Possibly this account is apocryphal (I've seen slightly different transcriptions of the captain's announcement), but no doubt some version of it has occurred, and will occur again. The shrewdness of the captain's comeback makes for a fantastic script, and ought to be copied into every crew member's manual for quick reference. Not because it's arrogant and snarky, which it is, but because it reminds people that contrary to what Apple Computer might lead them to believe, flight delays are neither simple nor instantly solvable.

When storms or other inclement weather impacts an area, traffic backs up and routings become saturated. Flights are put into queue and assigned slot times. Even if conditions clear up, it can take a while for the logjam to disperse. To help expedite departures, many crews will be asked to fly routes other than those initially planned. When that happens, fuel, passenger and cargo loads all can be affected, and much of the original flight plan data needs to be recalculated and/or amended -- everything from anticipated fuel burn to which airports can be legally designated as alternates.

Most passengers aren't aware of it, but the onus of flight planning -- or in this case planning and replanning -- does not fall on pilots, but on professional dispatchers. In the U.S., airline dispatchers must hold FAA licenses, and together with the captain they share responsibility for the safety of their assigned flights. At the largest airlines, teams of dispatchers work together in a huge room, typically at the airline's home base or largest hub, that looks something like NASA Mission Control. From here they oversee the progress of every flight, from push-back to arrival, staying in touch with the crew via radio or an onboard "datalink" computer called ACARS.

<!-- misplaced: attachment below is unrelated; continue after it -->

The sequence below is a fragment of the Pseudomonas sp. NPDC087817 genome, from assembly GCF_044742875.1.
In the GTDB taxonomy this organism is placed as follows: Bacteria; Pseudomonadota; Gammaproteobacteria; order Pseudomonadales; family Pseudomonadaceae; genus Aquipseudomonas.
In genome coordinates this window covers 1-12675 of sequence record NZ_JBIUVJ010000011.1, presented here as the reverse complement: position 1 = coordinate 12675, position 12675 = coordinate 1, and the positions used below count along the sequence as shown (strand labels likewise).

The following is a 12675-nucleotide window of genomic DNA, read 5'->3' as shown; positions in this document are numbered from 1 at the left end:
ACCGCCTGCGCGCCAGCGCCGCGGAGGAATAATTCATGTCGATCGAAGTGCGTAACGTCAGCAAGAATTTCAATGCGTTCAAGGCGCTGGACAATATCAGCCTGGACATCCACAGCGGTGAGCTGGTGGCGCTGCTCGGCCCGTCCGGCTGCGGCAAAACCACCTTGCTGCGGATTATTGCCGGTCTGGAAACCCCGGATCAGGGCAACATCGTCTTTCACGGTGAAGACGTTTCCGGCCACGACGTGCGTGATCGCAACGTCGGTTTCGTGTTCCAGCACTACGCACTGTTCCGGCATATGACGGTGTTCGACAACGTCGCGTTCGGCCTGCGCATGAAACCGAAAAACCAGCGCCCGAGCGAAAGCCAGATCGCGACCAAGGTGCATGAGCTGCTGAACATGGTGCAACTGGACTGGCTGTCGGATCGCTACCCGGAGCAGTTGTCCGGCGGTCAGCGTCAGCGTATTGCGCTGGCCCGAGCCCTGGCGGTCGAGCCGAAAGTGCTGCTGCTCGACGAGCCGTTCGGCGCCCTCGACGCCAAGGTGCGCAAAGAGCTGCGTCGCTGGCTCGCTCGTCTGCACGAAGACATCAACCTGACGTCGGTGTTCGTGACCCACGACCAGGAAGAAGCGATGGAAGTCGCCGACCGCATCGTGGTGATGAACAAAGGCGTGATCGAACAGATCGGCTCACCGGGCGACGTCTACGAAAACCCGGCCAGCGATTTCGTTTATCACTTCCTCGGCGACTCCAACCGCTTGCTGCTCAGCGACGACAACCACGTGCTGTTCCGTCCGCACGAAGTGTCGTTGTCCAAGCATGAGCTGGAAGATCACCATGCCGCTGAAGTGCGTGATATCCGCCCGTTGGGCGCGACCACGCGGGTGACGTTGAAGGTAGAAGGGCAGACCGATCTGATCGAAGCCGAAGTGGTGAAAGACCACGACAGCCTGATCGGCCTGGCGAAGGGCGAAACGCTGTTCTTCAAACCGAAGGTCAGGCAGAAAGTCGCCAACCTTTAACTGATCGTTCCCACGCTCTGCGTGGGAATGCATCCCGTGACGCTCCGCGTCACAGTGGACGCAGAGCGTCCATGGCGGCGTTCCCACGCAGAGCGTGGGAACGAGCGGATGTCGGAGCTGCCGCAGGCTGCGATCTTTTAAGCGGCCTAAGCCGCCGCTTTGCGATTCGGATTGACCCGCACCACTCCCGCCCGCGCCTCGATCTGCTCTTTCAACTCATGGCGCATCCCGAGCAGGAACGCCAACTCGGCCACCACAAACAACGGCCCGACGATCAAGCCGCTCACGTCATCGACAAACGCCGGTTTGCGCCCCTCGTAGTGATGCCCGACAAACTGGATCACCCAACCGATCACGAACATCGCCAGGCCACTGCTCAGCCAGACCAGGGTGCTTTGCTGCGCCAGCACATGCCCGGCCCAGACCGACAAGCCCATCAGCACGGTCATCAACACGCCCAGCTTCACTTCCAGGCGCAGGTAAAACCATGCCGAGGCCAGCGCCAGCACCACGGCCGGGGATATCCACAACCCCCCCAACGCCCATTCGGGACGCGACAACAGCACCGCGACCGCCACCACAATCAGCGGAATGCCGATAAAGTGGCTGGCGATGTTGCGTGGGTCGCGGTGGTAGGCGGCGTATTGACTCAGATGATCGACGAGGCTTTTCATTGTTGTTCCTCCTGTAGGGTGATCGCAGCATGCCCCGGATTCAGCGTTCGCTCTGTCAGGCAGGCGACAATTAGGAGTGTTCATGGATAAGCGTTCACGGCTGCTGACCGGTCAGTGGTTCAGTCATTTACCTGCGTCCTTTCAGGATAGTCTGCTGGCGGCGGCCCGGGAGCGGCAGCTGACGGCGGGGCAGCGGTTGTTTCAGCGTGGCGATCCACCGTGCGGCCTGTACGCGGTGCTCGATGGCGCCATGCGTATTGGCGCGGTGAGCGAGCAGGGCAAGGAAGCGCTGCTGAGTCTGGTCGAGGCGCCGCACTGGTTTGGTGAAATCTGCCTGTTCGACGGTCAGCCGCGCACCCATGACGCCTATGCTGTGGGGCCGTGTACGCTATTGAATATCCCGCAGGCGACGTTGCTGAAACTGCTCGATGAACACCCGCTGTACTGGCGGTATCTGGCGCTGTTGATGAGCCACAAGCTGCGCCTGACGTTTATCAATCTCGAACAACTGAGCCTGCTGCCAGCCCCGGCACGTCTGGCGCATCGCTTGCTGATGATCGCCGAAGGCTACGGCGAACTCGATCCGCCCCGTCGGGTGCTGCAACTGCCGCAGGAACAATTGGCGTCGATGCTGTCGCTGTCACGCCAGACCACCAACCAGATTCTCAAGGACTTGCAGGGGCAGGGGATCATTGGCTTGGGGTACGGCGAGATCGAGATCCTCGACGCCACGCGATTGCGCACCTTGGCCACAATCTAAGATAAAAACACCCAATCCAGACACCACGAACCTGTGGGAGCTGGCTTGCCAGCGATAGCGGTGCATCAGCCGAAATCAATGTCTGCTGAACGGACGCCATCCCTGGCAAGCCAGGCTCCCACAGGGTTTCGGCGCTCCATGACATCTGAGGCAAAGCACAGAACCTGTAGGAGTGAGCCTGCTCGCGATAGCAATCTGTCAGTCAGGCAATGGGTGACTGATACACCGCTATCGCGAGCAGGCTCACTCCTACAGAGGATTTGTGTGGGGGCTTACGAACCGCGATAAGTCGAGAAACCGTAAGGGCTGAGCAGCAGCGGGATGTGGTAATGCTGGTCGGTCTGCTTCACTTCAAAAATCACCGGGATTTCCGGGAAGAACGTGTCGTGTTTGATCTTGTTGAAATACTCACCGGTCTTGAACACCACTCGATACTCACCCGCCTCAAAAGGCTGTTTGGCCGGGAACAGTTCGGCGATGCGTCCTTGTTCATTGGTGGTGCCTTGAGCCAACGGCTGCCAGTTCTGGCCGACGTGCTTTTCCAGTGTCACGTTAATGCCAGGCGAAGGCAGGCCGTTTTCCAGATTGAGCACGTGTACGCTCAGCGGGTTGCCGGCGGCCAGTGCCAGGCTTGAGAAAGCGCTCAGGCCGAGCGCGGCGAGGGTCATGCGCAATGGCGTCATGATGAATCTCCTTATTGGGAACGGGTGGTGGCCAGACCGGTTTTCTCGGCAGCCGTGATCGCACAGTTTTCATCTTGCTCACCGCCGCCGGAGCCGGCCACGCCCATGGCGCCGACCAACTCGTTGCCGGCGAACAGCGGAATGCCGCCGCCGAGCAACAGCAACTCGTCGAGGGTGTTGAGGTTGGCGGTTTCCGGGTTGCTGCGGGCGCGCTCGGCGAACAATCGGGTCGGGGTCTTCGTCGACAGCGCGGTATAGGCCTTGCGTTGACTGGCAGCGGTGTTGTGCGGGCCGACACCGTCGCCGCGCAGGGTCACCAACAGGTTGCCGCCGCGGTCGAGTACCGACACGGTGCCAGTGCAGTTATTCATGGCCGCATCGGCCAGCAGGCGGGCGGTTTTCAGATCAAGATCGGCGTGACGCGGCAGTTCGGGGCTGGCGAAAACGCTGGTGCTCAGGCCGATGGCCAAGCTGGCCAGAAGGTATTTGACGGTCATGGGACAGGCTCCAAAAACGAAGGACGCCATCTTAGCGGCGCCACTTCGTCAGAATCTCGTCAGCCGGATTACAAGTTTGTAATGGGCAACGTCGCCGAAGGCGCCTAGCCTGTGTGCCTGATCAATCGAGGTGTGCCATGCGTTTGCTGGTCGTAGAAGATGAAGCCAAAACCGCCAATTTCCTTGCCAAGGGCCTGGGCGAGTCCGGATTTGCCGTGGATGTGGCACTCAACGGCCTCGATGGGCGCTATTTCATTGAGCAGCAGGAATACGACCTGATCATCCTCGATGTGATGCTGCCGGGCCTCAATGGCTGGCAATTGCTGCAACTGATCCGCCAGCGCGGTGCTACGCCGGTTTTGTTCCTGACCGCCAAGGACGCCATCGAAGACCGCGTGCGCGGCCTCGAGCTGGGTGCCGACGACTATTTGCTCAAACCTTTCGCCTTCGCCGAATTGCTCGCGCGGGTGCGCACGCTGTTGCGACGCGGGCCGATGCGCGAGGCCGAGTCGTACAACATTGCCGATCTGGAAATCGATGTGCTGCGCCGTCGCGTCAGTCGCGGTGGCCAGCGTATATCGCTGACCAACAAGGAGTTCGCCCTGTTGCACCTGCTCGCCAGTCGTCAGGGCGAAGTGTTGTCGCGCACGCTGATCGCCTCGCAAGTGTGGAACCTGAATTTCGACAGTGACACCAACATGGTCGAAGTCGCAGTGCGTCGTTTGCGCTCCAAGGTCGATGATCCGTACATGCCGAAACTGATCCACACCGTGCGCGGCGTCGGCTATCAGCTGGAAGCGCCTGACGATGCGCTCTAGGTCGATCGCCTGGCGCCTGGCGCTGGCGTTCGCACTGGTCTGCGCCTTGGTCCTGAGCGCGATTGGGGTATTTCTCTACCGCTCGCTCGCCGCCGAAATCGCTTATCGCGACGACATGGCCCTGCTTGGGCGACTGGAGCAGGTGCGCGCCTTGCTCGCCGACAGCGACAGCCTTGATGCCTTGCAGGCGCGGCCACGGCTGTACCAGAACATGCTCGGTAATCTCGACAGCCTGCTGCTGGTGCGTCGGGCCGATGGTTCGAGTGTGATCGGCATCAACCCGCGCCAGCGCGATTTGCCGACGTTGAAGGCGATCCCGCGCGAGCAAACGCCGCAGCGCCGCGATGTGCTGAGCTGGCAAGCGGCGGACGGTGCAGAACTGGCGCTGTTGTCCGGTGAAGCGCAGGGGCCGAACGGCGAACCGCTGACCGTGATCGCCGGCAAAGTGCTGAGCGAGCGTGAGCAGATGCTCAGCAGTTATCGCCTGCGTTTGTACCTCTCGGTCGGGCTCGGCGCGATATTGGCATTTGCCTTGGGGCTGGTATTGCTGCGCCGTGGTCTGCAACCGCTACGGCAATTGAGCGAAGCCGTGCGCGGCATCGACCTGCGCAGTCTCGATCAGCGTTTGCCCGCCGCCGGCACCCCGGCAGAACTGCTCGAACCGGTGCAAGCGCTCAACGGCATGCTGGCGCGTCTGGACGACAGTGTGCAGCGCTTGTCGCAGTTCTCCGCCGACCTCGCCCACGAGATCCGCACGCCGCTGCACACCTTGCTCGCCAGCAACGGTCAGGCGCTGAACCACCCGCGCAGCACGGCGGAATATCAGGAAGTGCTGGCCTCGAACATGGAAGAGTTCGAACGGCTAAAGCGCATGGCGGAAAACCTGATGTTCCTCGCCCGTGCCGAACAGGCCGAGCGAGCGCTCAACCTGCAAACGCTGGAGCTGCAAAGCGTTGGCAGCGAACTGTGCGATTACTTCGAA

It's dispatchers, not so much pilots, whom Apple has thrown under the bus.

"The ad is using the implied credibility of a real airline pilot to hawk a cellphone in a scenario that isn't true," voices one dispatcher, a 30-year veteran with one of the country's biggest carriers (he asks that his name and employer not be identified). "It is ignorant of the interplay between air traffic controllers and dispatchers, and spreads yet more misinformation about how the airlines 'really' work."

For example, first officer Watson notices that "the rain showers had already passed the field." This, the ad suggests, is the reason for his flight's speedy release from gate-hold purgatory. But as any pilot or dispatcher knows, actual conditions, whether right there at the airport or further en route, are only one factor. As I'm known to remind people, there is rarely such a thing as a "weather delay," strictly speaking. More correctly they are traffic delays, and congestion can linger long after storms have cleared out. (Delays are common even in ideal weather -- as was amply demonstrated this past summer at airports nationwide.)

"Usually, traffic delays to Newark aren't due to weather itself," says another dispatcher, with 12 years' experience at both regional and major airlines. "It's about volume. Looking at a radar map on an iPhone will not help your chances at getting an early release. That commercial is total B.S."

But most offensive is the implication that dispatchers wouldn't already have their eye on conditions in the first place. "To suggest that we wouldn't be aware of his situation, and that we're just all asleep at the switch," adds the first dispatcher, "is offensive."

From one perspective, I have to admit the commercial is a good one. It's tight, and it gracefully showcases the capabilities and elegance of the iPhone. Watson is smooth, humble and, for better or worse, eminently believable. Willingly or not, however, he is nurturing the widely held notion that airlines are untrustworthy, dishonest and incompetent. Unfortunately, at certain times, they make every effort to seem that way. But believe me, they know when it's raining.

By Patrick Smith

Patrick Smith is an airline pilot.